Convective Boundary Layer

last modified July 2002, Michael Frech, Frank Holzäpfel

The decay of wake vortices in a convectively driven atmospheric boundary layer is investigated by means of large-eddy simulations (LES). This was test case II of the EC-project WAVENC which enabled comparisons of the numerical codes of CERFACS and IST, University Lisboa and DLR. The results indicate - assuming sufficient resolution  - a relative independence of wake vortex evolution from specific pecularities of the different codes.

A manuscript was published which deals with the CBL together with an encounter assessment of aircraft flying through the CBL:
 
 

Wake Vortices in a Convective Boundary Layer
and Their Influence on Following Aircraft

Frank Holzäpfel, Thomas Gerz, Michael Frech, and Andreas Dörnbrack
Journal of Aircraft, Vol. 37, No. 6, 2000, pp. 1001-1007


Abstract


The decay of three wake vortex pairs of B-747 aircraft in an evolving and convectively driven atmospheric boundary layer is investigated by means of large-eddy simulations (LES). Convective boundary layers are considered as being hazardous as the updraft velocities of a thermal may compensate the induced descent speed of the vortex pair such that the vortices stall in the flight path.  The LES results illustrate that (i) the primary rectilinear vortices are rapidly deformed on the scale of alternating updraft and downdraft regions; (ii) parts of the vortices stay on flight level but are quickly eroded by the turbulence of the updraft; (iii) longest living sections of the vortices are found in regions of relatively calm downward flow which augments their descent.  Strip theory calculations are used to illustrate the temporal and spatial development of lift and rolling moments experienced by a following medium weight class B-737 aircraft. Characteristics of the respective distributions are analysed. Initially, the maximum rolling moments slightly exceed the available roll control of the B-737.  After 60 seconds the probability of rolling moments exceeding 50 % of the roll control has decreased to 0.009 % in a safety corridor around the glide path.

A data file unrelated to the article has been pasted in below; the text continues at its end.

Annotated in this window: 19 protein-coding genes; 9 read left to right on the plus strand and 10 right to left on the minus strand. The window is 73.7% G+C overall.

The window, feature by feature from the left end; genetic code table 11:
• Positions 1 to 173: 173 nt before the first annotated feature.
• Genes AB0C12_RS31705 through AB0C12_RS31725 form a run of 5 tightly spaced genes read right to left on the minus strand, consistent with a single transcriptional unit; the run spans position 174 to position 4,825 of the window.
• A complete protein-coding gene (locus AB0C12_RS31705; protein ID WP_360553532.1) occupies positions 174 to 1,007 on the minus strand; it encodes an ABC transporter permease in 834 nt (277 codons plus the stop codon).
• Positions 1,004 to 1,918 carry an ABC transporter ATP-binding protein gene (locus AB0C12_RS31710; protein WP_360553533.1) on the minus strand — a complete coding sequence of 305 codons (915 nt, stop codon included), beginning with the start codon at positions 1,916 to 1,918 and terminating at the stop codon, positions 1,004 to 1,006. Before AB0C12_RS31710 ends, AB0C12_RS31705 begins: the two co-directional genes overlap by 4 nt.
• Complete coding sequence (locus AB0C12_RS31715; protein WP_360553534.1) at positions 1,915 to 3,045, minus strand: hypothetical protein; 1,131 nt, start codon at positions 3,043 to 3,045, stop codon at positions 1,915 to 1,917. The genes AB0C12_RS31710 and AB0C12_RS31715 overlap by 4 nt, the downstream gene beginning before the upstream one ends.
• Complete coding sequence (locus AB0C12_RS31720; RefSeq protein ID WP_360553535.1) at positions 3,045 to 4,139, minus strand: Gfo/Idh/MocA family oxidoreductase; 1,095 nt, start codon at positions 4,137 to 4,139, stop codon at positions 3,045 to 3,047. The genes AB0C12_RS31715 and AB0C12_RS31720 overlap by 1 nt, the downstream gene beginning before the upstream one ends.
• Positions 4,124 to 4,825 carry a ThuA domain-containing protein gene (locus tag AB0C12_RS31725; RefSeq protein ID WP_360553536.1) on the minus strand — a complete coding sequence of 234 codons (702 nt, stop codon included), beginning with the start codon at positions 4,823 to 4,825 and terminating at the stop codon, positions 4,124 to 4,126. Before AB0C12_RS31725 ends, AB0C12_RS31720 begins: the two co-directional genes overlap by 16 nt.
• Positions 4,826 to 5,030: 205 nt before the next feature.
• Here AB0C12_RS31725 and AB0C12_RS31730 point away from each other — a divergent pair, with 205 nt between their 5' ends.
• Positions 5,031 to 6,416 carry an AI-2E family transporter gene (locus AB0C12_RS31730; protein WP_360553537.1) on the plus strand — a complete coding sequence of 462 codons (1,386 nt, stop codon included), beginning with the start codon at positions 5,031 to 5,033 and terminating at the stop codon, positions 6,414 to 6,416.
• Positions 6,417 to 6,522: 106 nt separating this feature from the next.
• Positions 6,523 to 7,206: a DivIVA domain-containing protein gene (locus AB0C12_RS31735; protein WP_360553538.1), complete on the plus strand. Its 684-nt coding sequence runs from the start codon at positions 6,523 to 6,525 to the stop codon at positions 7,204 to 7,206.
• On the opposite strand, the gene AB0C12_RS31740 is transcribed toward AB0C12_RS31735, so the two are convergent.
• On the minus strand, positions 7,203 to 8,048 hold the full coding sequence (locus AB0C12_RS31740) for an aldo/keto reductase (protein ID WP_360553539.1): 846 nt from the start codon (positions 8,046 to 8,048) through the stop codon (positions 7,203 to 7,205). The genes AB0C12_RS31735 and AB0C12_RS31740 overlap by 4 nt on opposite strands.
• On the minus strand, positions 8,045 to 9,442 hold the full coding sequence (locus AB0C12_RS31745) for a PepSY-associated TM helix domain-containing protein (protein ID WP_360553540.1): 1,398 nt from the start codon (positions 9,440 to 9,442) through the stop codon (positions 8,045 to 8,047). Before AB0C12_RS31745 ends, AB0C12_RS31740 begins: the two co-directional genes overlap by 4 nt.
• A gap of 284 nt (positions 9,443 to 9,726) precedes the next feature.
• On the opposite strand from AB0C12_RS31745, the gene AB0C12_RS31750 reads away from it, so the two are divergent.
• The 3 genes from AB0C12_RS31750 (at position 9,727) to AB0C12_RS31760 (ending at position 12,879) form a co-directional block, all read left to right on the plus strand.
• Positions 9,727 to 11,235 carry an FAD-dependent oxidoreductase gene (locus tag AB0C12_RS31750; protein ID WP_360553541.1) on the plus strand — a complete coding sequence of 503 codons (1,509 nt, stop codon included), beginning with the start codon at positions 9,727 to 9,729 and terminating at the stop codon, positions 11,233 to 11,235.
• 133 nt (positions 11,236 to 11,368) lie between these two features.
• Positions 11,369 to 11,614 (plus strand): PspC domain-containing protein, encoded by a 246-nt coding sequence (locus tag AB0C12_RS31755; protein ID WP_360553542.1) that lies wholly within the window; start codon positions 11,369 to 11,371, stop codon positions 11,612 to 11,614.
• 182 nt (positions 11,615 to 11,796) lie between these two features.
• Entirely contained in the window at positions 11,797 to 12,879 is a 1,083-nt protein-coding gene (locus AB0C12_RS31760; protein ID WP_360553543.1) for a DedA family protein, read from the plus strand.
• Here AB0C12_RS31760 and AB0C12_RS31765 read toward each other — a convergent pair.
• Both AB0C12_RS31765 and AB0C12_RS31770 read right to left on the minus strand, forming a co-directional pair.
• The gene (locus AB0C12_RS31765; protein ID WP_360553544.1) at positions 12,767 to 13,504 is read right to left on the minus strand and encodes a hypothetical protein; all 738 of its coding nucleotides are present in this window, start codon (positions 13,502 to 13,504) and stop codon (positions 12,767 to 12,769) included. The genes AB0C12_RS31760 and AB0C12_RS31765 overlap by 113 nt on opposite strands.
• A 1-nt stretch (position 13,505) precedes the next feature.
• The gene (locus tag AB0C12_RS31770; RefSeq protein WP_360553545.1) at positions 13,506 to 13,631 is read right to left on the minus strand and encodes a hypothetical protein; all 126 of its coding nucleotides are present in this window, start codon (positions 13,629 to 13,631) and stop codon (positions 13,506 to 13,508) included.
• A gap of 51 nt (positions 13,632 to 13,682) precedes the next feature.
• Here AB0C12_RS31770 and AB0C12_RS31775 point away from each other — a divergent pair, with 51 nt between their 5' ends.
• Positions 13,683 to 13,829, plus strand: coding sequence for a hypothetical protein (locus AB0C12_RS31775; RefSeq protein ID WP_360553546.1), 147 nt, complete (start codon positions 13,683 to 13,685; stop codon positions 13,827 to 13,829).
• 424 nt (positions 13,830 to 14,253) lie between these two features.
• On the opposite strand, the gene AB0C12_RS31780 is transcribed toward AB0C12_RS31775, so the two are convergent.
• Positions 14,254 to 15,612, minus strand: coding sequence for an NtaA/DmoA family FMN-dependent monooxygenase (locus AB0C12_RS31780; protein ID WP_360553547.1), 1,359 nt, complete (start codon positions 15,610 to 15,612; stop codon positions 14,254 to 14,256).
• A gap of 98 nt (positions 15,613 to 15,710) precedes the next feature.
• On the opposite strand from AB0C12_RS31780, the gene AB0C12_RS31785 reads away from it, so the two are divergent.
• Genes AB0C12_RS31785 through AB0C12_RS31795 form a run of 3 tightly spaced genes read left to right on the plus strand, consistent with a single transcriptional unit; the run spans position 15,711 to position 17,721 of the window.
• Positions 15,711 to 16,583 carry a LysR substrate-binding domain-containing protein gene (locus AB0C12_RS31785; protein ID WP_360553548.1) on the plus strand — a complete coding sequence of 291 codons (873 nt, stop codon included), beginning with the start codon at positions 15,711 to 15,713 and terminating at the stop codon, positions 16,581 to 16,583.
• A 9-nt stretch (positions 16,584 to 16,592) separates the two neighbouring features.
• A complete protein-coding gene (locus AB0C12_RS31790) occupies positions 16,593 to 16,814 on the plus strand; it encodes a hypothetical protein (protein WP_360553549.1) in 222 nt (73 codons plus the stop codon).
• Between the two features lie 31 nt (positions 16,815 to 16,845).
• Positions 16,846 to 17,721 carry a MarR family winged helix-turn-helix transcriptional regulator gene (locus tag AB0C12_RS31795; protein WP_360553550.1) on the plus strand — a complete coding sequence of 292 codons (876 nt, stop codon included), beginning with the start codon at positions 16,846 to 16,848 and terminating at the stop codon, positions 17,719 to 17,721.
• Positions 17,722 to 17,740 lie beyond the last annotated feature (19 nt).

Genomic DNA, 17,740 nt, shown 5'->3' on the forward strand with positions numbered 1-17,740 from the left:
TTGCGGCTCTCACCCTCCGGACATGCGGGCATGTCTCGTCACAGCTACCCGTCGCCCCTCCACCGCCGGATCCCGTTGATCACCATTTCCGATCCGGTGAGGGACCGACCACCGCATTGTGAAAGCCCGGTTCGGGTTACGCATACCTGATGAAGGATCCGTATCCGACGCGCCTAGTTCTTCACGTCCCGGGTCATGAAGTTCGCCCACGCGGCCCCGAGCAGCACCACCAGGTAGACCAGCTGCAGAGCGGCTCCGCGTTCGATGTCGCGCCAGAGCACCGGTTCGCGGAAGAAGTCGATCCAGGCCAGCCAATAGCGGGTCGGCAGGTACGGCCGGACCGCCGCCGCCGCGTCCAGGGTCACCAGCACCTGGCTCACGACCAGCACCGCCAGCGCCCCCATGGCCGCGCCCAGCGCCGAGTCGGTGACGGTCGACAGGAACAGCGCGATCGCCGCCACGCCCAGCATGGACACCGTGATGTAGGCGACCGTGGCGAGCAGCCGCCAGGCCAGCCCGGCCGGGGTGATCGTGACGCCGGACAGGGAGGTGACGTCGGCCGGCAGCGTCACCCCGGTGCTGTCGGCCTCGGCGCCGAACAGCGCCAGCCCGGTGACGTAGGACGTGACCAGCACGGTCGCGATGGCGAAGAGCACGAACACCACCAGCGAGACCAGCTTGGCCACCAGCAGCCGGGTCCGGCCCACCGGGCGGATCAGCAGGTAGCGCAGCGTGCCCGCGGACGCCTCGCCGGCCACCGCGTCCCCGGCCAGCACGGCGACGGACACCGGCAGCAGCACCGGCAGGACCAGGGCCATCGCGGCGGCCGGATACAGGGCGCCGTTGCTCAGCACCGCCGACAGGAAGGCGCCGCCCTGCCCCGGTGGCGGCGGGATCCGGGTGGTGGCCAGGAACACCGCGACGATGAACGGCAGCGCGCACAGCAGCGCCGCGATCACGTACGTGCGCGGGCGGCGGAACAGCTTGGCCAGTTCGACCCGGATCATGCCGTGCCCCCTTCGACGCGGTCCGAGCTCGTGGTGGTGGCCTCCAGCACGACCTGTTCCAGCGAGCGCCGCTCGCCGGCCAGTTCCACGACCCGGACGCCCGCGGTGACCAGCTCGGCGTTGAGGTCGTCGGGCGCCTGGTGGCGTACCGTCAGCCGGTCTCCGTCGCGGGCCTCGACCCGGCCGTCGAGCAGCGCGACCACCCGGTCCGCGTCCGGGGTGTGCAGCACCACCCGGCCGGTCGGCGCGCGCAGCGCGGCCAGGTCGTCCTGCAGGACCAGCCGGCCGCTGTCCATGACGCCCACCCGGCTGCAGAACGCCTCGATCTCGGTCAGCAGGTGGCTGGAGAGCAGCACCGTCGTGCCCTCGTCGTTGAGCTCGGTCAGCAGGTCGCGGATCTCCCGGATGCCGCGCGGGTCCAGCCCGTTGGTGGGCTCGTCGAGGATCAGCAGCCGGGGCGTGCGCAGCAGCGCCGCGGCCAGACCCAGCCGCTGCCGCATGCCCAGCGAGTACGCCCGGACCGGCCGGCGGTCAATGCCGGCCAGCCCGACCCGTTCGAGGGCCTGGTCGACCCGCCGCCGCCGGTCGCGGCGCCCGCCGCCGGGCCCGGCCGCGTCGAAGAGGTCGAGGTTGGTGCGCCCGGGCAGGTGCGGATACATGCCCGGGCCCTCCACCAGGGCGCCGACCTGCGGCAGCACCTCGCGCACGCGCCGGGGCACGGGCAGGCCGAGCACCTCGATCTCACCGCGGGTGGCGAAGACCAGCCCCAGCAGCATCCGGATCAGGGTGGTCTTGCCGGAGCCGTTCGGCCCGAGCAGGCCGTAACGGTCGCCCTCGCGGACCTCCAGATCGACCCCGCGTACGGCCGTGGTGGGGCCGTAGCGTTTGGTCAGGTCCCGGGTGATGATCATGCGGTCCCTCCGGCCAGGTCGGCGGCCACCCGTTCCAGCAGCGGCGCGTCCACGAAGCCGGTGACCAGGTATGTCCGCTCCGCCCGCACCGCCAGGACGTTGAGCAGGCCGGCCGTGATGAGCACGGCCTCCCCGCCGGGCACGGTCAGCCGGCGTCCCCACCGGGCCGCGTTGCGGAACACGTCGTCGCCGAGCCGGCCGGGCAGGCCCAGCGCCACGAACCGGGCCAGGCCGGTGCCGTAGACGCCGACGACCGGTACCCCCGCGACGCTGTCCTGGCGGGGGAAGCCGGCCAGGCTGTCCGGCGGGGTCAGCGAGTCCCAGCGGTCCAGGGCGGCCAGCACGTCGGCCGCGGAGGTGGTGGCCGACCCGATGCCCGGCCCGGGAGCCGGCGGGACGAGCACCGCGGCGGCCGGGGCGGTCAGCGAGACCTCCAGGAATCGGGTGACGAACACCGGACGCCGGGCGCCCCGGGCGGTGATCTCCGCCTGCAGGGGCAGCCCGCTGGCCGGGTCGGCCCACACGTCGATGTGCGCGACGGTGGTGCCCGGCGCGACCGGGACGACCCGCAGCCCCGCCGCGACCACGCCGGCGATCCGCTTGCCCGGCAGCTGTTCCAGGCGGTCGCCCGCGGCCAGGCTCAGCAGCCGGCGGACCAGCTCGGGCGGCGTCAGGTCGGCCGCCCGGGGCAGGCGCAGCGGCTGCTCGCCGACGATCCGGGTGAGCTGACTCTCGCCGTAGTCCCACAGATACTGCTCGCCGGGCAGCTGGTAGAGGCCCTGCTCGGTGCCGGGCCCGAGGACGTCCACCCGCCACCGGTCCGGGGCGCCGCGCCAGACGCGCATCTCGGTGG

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In the following animations isosurfaces of the lambda Eigenvector = -0.5 and temperature T= 14.8K are shown. The wake vortices are identified using the lambda_2 Eigenvector proposed by Jeong and Hussain (JFM 285, 1995).

Click on one of the following images to view an animation of the simulation:

The perspective view:
 
 

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  The side view of the same simulation:
 
 

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  and the top view:
 
 

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Click on the following images to view an animation of some results of the encounter assessment. Contour plots of normalized lift LWV/L0 ,(L0=m*g)
 

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and rolling moments MWV/0.5MC (0.5MC=50% of the available roll control; a level considered as acceptabel) which are exerted in average on B-737 crossing the domain on multiple flight path .
 

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The following figure depicts the probability of normalized rolling moments exceeding threshold levels of |1| and |0.5|. Hazardous rolling moments above |1| are likely to occur initially with a probability of 0.3%. After 60 seconds the probability of hazardous rolling moments has decreased to 1% of the initial probability. Please note that from 50s to 70s the probabilities decrease almost two orders of magnitude. This means that even strong variations of the acceptable probability (or variations of the acceptable threshold level) lead to only marginal time shifts for the definition of a hazardous time span in the CBL.
 
 






 
 
 
 
 

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